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Managing and handling the filesystem using .NET Core

packtpartner profile image Packt ・7 min read

Applications will often need to perform input and output of particular code with files and directories in different environments. The System and System.IO namespaces contain classes for this purpose.

This article is an excerpt from the book C# 8.0 and .NET Core 3.0 - Modern Cross-Platform Development - Fourth Edition written by Mark J. Price. Mark follows a step-by-step approach in the book filled with exciting projects and fascinating theory for the readers in this highly acclaimed franchise.

Handling cross-platform environments and filesystems

Let's explore how to handle cross-platform environments like the differences between Windows and Linux or macOS.

  • Create a new console application named WorkingWithFileSystems in a folder named Chapter09.

  • Save the workspace as Chapter09 and add WorkingWithFileSystems to it.

  • Import the System.IO namespace, and statically import the System.Console, System.IO.Directory, System.Environment, and System.IO.Path types, as shown in the following code:

using System.IO; // types for managing the filesystem
using static System.Console;
using static System.IO.Directory;
using static System.IO.Path;
using static System.Environment;

Paths are different for Windows, macOS, and Linux, so we will start by exploring how .NET Core handles this.

  • Create a static OutputFileSystemInfo method, and write statements to do the following:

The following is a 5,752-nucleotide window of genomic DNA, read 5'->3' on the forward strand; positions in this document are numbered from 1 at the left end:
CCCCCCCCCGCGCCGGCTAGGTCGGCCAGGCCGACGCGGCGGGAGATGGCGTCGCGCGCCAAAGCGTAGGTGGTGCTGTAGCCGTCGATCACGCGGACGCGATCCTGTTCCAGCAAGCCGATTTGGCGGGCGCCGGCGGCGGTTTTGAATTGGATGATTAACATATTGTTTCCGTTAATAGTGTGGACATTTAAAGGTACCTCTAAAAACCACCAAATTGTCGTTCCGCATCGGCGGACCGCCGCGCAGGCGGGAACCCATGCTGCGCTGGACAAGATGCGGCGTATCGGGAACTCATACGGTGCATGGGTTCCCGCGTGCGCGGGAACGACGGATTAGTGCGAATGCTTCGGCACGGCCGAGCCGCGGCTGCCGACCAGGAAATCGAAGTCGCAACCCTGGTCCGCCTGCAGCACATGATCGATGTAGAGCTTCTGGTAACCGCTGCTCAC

• Output the path and directory separation characters
    • Output the path of the current directory
    • Output some special paths for system files, temporary files, and documents

static void OutputFileSystemInfo()
{
WriteLine("{0,-33} {1}", "Path.PathSeparator", PathSeparator);
WriteLine("{0,-33} {1}", "Path.DirectorySeparatorChar",
DirectorySeparatorChar);
WriteLine("{0,-33} {1}", "Directory.GetCurrentDirectory()",
GetCurrentDirectory());
WriteLine("{0,-33} {1}", "Environment.CurrentDirectory",
CurrentDirectory);
WriteLine("{0,-33} {1}", "Environment.SystemDirectory",
SystemDirectory);
WriteLine("{0,-33} {1}", "Path.GetTempPath()", GetTempPath());
WriteLine("GetFolderPath(SpecialFolder");
WriteLine("{0,-33} {1}", " .System)",
GetFolderPath(SpecialFolder.System));
WriteLine("{0,-33} {1}", " .ApplicationData)",
GetFolderPath(SpecialFolder.ApplicationData));
WriteLine("{0,-33} {1}", " .MyDocuments)",
GetFolderPath(SpecialFolder.MyDocuments));
WriteLine("{0,-33} {1}", " .Personal)",
GetFolderPath(SpecialFolder.Personal));
}

The Environment type has many other useful members, including the GetEnvironmentVariables method and the OSVersion and ProcessorCount properties.

  • In the Main method, call OutputFileSystemInfo, as shown in the following code:

static void Main(string[] args)
{
OutputFileSystemInfo();
}

  • Run the console application and view the result, as shown in the following screenshot when run on Windows:

Alt Text

Windows uses a backslash for the directory separator character. macOS and Linux use a forward slash for the directory separator character.

Managing drives

To manage drives, use DriveInfo, which has a static method that returns information about all the drives connected to your computer. Each drive has a drive type.

  • Create a WorkWithDrives method, and write statements to get all the drives and output their name, type, size, available free space, and format, but only if the drive is ready, as shown in the following code:

static void WorkWithDrives()
{
WriteLine("{0,-30} | {1,-10} | {2,-7} | {3,18} | {4,18}",
"NAME", "TYPE", "FORMAT", "SIZE (BYTES)", "FREE SPACE");
foreach (DriveInfo drive in DriveInfo.GetDrives())
{
if (drive.IsReady)
{
WriteLine(
"{0,-30} | {1,-10} | {2,-7} | {3,18:N0} | {4,18:N0}",
drive.Name, drive.DriveType, drive.DriveFormat,